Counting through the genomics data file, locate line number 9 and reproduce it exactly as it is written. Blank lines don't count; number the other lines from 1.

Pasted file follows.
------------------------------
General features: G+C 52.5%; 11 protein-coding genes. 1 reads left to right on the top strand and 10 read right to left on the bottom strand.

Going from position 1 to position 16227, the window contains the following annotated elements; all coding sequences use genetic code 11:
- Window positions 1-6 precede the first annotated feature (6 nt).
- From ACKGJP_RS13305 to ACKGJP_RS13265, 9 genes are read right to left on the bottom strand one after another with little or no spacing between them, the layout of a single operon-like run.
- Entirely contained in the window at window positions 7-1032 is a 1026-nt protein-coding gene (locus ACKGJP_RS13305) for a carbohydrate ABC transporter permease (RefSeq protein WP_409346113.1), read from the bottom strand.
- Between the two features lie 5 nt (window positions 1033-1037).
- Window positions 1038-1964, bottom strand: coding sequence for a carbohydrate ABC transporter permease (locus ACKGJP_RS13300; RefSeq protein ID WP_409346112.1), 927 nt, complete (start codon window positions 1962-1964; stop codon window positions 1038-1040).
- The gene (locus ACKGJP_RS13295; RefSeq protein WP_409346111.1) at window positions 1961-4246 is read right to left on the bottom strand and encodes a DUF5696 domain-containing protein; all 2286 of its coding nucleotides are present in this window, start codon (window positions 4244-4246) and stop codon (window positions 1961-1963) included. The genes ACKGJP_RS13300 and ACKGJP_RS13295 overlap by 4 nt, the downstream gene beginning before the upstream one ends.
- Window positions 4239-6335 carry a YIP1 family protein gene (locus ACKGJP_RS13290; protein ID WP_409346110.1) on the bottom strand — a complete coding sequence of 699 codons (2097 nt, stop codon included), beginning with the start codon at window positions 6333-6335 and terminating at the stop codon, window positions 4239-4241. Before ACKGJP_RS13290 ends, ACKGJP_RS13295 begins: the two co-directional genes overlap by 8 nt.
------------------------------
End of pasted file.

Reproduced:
- Window positions 4239-6335 carry a YIP1 family protein gene (locus ACKGJP_RS13290; protein ID WP_409346110.1) on the bottom strand — a complete coding sequence of 699 codons (2097 nt, stop codon included), beginning with the start codon at window positions 6333-6335 and terminating at the stop codon, window positions 4239-4241. Before ACKGJP_RS13290 ends, ACKGJP_RS13295 begins: the two co-directional genes overlap by 8 nt.